Lester Smallwood: Along with his liner note and book projects, Dr. Wolfe was also a prolific contributor of scholarly articles on southern music to magazines such as Old Time Music. In this sample, Wolfe chats with banjo player, Lester Smallwood. Smallwood (b. 1900) recorded only one session in Atlanta as a solo banjo player/singer for Victor in October of 1928. This snippet gives a good sense of some of the interesting characters Wolfe encountered during his interviews. In this recording, Smallwood impishly states he could have signed a contract with Victor but that he “I thought too much of my bottles and the women back then.”
Kasper “Stranger” Malone: Multi-instrumentalist Kasper “Stranger” Malone began his long and colorful performing career during his teens after having run away from his home near Paducah, Kentucky. During his 77 years as a professional musician, he performed all over the world for silent films, in circuses, cruise ships, on the radio, and with orchestras in concert halls. Malone also worked with country string band musicians in Georgia. In this segment, recorded in 1977, Malone tells Dr. Wolfe about his travels and performances with well-known string band musicians, Clayton McMichen, and Lowe Stokes.
Roy Acuff: The Charles K. Wolfe audio collection also contains historic interviews conducted by other country music historians and folklorists that Dr. Wolfe used for his research or writing projects. In this interview excerpt, Roy Acuff describes learning how to play the fiddle from his father and other family members as well as picking tunes up for his repertoire from commercial recordings.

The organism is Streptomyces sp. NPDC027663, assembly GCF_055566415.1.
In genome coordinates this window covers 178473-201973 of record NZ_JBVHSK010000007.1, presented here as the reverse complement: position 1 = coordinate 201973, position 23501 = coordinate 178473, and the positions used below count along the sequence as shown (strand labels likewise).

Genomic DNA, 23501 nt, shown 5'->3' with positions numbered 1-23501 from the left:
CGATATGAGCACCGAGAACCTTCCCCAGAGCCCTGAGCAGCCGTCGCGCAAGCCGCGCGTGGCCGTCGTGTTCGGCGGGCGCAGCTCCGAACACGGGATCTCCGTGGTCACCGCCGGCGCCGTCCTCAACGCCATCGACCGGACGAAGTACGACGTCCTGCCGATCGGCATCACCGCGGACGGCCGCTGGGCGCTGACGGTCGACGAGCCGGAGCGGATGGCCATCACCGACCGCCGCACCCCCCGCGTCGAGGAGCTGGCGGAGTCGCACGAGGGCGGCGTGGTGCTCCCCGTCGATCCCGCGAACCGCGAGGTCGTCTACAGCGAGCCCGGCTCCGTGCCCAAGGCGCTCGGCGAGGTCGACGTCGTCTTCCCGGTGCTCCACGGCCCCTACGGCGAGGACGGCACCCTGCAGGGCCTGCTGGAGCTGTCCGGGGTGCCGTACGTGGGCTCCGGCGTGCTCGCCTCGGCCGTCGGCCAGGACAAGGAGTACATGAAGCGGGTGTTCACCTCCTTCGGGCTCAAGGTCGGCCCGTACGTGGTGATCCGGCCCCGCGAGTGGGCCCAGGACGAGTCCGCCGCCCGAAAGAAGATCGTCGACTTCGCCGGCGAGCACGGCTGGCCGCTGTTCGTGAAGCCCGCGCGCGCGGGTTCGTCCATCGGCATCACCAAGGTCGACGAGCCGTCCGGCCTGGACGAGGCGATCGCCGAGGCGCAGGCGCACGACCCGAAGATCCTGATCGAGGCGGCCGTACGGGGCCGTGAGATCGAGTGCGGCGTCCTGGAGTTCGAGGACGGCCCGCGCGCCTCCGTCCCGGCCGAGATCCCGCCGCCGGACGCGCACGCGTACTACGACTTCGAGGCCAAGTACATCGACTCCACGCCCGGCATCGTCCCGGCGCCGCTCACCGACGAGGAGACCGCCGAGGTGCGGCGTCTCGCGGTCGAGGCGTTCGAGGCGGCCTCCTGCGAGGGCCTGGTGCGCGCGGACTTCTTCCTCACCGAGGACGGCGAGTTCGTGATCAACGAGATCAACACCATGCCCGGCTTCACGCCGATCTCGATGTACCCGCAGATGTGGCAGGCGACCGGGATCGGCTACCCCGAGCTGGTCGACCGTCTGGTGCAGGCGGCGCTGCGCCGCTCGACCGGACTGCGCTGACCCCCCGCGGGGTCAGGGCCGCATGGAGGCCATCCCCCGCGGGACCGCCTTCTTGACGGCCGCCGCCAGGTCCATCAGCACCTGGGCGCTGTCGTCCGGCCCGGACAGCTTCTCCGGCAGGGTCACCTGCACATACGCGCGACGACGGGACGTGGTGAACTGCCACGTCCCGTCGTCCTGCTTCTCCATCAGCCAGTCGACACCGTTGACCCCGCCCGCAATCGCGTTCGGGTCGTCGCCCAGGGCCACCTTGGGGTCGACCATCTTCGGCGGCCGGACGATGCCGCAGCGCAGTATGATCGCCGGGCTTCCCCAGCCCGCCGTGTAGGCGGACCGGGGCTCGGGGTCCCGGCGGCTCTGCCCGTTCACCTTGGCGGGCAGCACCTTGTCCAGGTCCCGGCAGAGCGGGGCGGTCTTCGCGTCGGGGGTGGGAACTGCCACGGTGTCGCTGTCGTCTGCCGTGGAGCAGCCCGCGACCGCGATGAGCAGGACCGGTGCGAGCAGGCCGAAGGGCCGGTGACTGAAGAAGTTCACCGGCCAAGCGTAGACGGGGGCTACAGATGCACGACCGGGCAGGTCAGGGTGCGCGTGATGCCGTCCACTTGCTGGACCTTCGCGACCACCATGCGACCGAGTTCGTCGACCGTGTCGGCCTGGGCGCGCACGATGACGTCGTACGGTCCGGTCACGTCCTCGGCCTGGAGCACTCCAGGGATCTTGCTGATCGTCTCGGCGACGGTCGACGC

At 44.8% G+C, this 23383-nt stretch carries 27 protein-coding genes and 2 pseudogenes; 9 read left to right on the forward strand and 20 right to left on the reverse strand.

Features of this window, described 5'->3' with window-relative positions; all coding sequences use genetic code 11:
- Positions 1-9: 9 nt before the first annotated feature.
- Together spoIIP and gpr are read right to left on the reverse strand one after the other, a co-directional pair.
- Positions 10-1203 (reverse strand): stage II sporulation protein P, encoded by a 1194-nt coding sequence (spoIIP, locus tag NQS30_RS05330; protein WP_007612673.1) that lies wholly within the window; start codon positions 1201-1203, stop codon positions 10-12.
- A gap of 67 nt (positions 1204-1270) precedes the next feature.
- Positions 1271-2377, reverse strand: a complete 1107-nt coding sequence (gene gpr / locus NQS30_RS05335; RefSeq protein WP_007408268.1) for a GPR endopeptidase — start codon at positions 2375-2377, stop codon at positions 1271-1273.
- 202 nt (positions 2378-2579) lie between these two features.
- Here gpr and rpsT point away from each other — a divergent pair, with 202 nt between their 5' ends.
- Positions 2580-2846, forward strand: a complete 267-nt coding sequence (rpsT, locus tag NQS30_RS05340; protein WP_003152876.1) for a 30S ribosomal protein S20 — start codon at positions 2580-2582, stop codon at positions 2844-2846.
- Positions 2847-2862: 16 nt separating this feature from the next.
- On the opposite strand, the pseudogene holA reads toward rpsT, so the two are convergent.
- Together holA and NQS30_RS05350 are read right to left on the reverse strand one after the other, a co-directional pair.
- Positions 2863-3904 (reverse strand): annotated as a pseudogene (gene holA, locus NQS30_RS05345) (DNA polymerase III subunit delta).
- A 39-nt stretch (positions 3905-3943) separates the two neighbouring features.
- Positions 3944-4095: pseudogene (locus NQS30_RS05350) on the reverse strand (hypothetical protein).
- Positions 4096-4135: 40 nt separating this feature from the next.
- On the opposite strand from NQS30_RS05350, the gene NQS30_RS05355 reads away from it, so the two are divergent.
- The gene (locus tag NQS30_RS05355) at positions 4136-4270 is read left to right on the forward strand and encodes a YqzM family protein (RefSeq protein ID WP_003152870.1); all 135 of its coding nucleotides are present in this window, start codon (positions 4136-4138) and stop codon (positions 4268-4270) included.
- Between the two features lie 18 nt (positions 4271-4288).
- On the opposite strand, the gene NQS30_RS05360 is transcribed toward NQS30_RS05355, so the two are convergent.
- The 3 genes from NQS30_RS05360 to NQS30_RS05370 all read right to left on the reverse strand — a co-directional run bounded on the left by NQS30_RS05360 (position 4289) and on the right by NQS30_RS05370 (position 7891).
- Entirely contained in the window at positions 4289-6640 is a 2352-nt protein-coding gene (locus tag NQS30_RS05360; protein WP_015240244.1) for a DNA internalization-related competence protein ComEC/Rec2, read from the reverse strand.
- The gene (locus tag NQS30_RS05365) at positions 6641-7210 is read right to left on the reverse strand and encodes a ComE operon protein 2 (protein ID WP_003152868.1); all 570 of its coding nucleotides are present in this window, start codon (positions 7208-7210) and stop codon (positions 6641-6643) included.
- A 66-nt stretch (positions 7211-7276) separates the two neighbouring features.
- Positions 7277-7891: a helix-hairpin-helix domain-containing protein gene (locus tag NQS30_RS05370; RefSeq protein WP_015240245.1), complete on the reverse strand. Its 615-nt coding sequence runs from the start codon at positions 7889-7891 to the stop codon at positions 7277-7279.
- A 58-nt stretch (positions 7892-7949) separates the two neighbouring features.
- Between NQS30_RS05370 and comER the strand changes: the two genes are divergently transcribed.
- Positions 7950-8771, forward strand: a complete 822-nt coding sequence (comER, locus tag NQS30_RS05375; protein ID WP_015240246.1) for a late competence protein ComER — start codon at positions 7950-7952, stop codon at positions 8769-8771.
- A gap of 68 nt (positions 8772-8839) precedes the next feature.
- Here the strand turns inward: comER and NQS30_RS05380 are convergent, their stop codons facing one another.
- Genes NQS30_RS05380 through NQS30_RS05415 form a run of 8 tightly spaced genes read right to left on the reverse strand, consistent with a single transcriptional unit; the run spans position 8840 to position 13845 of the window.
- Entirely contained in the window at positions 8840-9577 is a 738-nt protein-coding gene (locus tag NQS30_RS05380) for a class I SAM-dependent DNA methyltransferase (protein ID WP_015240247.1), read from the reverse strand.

The Charles K. Wolfe Audio Collection Project History
The GRAMMY Foundation-funded Charles K. Wolfe Audio Collection project at the Center for Popular Music proceeded in four well-delineated phases. Phase 1 involved a preliminary organization of the materials and their prioritization. Phase 2 was the bulk of the project and concerned cataloging, metadata development, and database construction and population. Phase 3 saw the conservation and digitization of high-priority tapes. Providing the means to public access of the Wolfe Audio Collection was the issue in Phase 4.
The first part of the project involved developing a preliminary inventory of the tapes, work that was done by a Ph.D. graduate student assistant in the archival management track in MTSU’s Public History program while under the direction of the project archivist, Lucinda P. Cockrell. Criteria for establishing priority generally involved analyzing information gleaned from notations made either on the tape boxes or elsewhere in the collection notes. The tapes were determined to be “high priority” (generally interviews conducted by Dr. Wolfe or other scholars or field recordings made by him or others) or “low priority” (which included small label/vanity pressings of music, field recordings and transcriptions that are commercially available or that can be found at other institutions, dubs of rare recordings, etc. and miscellaneous other items). High-priority tapes came to number 1,246 cassettes and 333 open-reel tapes and were the primary focus of this project. Low-priority recordings numbered 1,355 cassette recordings and 377 open-reel tape recordings and have been placed in the Center’s temperature/humidity controlled storage with a mind to possibly cataloging and digitizing them in the future. In addition, the Wolfe Audio Collection held several dubs of commercial releases, which were uncounted; these were determined to be very low priority and have been stored but with no expectation of future cataloging or preservation.